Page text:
Thank you
Danijel Orsolic


UPDATE: Libervis Network has launched a new web site on open mobile devices:


Quote: So this phone isn't


So this phone isn't free? WTF, why should anybody get paid for any cool ideas? They can so easily be copied--cheaply--within the country they'll be manufactured?

I'm just guessing, but if you're alluding to Free Software as a movement to make everything free of cost you're wrong. It's about freedom and not cost meaning that you can still charge for it, just not restrict what people can do with it. And this does not apply to hardware which is by definition made out of a completely different kind of "matter". It is not information. It is *matter*.


Who should I contact when my OpenMoko device is besiged with "Phone-ware"; sending all my contacts to random recipients, exposing my most private thoughts/dreams/media, and transferring funds to l33t PayPal accounts?

Again, if you're alluding to the Open and Free way being less secure than the closed restricted way I can only say that security by obscurity has been proven quite fallible, and even more fallible than the open way where everyone can improve security and make sure no-one hijacks your computer or a phone and starts sending private stuff or money where it's not supposed to.


DePro gives great head


and this will never have the marketing money required to "beat the hell out of Apple's iPhone"



So it's not better than the iPod, but it's opeeeeeeeeeen.
I get it, just like Open Source software totally blew away Microsoft and other Closed Source demons, this one will banish the Evil iPod into the pits of hell. Cute.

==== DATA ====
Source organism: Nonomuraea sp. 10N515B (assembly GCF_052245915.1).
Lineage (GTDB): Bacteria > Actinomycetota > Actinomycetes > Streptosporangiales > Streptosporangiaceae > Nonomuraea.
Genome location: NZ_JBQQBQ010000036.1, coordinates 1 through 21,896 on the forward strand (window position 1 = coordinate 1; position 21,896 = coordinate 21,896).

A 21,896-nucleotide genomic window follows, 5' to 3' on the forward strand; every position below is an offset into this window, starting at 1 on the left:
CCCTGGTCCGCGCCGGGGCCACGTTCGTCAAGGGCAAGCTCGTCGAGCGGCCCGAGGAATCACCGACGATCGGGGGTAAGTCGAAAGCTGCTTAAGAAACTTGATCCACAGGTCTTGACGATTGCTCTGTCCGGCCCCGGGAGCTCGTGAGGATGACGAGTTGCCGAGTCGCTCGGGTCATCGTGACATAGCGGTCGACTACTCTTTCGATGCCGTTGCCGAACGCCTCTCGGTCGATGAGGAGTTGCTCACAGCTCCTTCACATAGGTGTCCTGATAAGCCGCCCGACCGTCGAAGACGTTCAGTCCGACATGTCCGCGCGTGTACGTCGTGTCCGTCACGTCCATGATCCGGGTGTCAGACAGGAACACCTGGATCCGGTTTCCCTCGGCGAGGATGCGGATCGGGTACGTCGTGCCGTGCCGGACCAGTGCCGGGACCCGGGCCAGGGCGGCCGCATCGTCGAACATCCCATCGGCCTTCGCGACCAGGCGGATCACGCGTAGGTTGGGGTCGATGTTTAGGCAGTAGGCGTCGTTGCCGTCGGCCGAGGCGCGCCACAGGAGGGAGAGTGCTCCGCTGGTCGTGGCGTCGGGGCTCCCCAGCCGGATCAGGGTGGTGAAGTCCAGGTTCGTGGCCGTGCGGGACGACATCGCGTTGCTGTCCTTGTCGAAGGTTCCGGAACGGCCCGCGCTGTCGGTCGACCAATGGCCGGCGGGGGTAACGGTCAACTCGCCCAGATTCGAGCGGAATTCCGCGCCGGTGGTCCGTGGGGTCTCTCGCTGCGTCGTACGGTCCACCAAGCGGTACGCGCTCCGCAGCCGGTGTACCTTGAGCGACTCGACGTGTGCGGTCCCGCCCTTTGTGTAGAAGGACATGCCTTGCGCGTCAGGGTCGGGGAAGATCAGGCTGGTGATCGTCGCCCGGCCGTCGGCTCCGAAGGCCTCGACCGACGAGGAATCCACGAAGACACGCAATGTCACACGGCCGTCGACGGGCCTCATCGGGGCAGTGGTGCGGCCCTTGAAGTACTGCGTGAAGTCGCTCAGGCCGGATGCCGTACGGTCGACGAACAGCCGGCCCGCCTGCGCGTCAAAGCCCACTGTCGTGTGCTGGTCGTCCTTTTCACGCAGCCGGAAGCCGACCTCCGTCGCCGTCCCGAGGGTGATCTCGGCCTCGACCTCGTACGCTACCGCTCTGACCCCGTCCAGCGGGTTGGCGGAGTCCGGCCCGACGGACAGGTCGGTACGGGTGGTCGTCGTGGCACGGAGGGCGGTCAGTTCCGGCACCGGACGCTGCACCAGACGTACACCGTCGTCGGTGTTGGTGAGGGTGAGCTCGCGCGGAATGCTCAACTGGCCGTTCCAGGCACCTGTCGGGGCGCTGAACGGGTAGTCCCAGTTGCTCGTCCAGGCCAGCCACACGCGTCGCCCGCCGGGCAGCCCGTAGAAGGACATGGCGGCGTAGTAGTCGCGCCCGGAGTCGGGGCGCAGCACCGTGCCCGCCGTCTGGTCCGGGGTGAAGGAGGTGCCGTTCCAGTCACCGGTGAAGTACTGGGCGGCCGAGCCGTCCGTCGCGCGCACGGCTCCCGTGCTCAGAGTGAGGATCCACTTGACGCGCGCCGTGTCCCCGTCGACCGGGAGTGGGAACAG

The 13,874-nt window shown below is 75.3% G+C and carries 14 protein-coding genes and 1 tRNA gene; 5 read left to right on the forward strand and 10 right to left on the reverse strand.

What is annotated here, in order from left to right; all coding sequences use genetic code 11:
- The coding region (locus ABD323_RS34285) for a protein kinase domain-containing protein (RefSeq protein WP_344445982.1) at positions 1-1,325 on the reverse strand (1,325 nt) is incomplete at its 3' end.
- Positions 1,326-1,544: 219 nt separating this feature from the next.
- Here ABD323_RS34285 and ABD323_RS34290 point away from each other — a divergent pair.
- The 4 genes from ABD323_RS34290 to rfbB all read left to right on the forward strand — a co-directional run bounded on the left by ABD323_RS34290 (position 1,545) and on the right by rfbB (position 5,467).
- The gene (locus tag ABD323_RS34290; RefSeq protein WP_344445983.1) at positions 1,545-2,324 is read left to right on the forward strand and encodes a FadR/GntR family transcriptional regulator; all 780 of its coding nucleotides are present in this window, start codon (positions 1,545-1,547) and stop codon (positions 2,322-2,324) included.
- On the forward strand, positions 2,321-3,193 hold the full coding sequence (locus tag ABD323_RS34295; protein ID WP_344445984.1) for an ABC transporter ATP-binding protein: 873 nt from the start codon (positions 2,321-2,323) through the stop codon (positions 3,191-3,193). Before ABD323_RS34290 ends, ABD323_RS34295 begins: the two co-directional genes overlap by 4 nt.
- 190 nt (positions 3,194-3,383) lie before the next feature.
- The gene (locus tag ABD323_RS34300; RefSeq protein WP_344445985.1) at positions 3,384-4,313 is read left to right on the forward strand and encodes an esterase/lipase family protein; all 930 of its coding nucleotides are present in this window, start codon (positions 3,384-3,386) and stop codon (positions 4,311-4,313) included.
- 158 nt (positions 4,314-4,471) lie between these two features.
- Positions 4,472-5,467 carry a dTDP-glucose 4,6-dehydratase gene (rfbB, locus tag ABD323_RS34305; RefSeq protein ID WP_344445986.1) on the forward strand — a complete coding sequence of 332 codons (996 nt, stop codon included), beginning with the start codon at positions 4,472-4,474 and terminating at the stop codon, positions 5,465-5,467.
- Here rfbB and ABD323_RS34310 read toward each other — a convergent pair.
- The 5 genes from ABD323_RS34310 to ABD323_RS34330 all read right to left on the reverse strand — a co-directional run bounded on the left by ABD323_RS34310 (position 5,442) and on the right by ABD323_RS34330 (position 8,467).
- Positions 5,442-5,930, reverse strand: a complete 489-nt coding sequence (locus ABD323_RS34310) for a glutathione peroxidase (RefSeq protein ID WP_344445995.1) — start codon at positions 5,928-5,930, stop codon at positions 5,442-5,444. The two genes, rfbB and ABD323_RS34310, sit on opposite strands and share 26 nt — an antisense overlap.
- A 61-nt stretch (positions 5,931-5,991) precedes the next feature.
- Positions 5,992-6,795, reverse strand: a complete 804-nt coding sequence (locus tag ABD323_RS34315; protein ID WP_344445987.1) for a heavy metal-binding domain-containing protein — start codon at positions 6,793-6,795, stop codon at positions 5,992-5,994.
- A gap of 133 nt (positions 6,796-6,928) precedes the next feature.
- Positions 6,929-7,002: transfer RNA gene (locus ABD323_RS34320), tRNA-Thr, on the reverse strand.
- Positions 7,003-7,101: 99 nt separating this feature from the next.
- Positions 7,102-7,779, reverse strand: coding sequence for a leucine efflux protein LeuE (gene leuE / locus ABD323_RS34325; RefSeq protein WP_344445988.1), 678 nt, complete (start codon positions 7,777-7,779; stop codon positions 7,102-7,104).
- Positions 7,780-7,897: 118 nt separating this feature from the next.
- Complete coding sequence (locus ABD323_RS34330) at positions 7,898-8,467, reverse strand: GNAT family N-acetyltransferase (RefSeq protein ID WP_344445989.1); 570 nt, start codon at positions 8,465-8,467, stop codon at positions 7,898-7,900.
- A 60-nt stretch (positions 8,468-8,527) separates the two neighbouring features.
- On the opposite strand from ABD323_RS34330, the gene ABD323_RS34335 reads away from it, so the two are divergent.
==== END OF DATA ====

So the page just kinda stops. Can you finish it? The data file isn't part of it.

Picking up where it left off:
Betamax died

Anonymous wrote:

So it's not better than the iPod, but it's opeeeeeeeeeen.
I get it, just like Open Source software totally blew away Microsoft and other Closed Source demons, this one will banish the Evil iPod into the pits of hell. Cute.

Better != Winner

Nokia N800


The Nokia N800 is built with open-source software. You can even build your own kernel for it. Granted, its not a phone.... Eye

Simple Neo1973 v. iPhone comparison


There is a simple comparison of the Neo1973 and the iPhone hardware specs in the temporary wiki:

More info and potential software ideas for the Neo1973 and future open phones (more versions are coming, confirmed by FIC) are found if you browse the wiki (an official wiki will be launched at February 11).

The phone will be purchasable world-wide from March 11 (for hackers and testers, software not yet 100% final) and retail sales starts September 11 (for grandmas and Bob the cat, mainstream software should be sleek by then).

Youtube video of phone:

The OpenMoko guy Mickey

The OpenMoko guy Mickey Lauer was on Lugradio this week, listen to him here. Quite an interesting interview.

Cool, thanks. I'm

Cool, thanks. I'm downloading (gonna take a bit) and will probably listen to it tonight.

i know but...


the iphone has that map and you can touch to call, i need that feature, im not sure if openmoko is as advanced as iphone, no offense.

say it


So tell the OpenMoko developers and they might make it.

Comment viewing options

Select your preferred way to display the comments and click "Save settings" to activate your changes.